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Translated by Shaun Whiteside
On September 20, 1940, one of the most famous European art dealers disembarked in New York, one of hundreds of Jewish refugees fleeing Vichy France. Leaving behind his beloved Paris gallery, Paul Rosenberg had managed to save his family, but his paintings—modern masterpieces by Cézanne, Monet, Sisley and others—were not so fortunate. As he fled, dozens of works were seized by Nazi forces and the art dealer’s own legacy eradicated.
More than a half century later, Anne Sinclair uncovered a box filled with letters. “Curious in spite of myself,” she writes, “I plunged into these archives, in search of the story of my family. To find out who my mother’s father really was… a man hailed as a pioneer in the world of modern art, who then became a pariah in his own country during the Second World War. I was overcome with a desire to fit together the pieces of this French story of art and war.”
Drawing on her grandfather’s intimate correspondences with Picasso, Matisse, Braque and others, Sinclair takes us on a personal journey through the life of a legendary member of the Parisian art scene. Rosenberg’s story is emblematic of millions of Jews, rich and poor, whose lives were indelibly altered in WWII. Sinclair’s journey to reclaim her family history paints a picture of modern art on both sides of the Atlantic between the 1920s and 1950s, and reframes twentieth century art history.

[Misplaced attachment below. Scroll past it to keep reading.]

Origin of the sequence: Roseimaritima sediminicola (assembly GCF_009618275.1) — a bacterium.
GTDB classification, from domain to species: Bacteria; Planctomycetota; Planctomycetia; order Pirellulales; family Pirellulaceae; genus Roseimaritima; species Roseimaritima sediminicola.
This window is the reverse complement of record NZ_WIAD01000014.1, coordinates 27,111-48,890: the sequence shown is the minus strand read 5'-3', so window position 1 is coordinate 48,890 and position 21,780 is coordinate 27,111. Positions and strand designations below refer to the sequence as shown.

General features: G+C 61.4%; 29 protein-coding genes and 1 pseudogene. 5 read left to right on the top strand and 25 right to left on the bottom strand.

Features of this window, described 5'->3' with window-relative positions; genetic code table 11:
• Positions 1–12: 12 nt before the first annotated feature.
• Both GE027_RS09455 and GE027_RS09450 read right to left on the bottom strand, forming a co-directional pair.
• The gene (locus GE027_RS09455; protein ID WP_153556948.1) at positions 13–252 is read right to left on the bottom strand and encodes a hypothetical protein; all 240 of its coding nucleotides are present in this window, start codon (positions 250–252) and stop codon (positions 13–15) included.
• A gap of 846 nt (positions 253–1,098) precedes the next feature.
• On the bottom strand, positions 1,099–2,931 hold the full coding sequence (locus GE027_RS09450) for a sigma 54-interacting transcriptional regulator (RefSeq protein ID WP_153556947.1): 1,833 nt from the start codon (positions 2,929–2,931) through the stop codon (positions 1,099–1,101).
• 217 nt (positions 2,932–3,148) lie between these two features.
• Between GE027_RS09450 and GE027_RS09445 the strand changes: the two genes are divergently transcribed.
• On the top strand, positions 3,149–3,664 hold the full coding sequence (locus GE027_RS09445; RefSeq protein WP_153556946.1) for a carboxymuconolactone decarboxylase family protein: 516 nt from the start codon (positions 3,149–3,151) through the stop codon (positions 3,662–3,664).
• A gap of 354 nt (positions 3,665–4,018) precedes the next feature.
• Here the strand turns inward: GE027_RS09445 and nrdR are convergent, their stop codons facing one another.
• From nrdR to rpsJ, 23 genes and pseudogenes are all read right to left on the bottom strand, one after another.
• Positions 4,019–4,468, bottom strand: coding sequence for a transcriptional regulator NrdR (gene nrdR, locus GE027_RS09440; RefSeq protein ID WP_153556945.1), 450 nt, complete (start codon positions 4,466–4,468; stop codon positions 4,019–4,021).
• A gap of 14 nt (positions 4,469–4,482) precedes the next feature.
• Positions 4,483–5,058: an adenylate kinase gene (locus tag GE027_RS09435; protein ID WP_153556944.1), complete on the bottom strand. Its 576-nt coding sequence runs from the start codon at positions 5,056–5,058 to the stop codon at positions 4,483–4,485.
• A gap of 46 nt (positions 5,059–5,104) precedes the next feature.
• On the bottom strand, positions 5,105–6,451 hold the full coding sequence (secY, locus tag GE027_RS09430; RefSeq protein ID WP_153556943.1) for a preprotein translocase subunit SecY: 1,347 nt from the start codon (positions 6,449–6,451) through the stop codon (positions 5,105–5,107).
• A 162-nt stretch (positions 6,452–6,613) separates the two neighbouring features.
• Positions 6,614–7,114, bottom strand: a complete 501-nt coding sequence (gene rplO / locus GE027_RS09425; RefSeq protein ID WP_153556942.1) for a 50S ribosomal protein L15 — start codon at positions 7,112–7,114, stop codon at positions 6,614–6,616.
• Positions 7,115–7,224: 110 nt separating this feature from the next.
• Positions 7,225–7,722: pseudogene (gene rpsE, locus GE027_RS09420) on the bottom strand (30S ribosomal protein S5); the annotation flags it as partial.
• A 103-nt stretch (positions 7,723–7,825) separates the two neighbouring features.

‘A deeply moving story.’
‘Rosenberg’s story is a compelling one, especially for the light it sheds on the Nazis’ war against modern art.‘
‘This is the extraordinary story of a visionary man.’
‘Anne Sinclair gives us a thrilling account of the advent of early 20th century artists, and of the criminal confiscation of art works by the German occupying forces.’
‘This book is both introspective and excellently documented, with an air of nostalgia, written like a little piece of sad music…The little piece of sad music finishes with the thunderclap of a media storm that rocks the lives of many.’
‘This is a sublime book about art and its values.’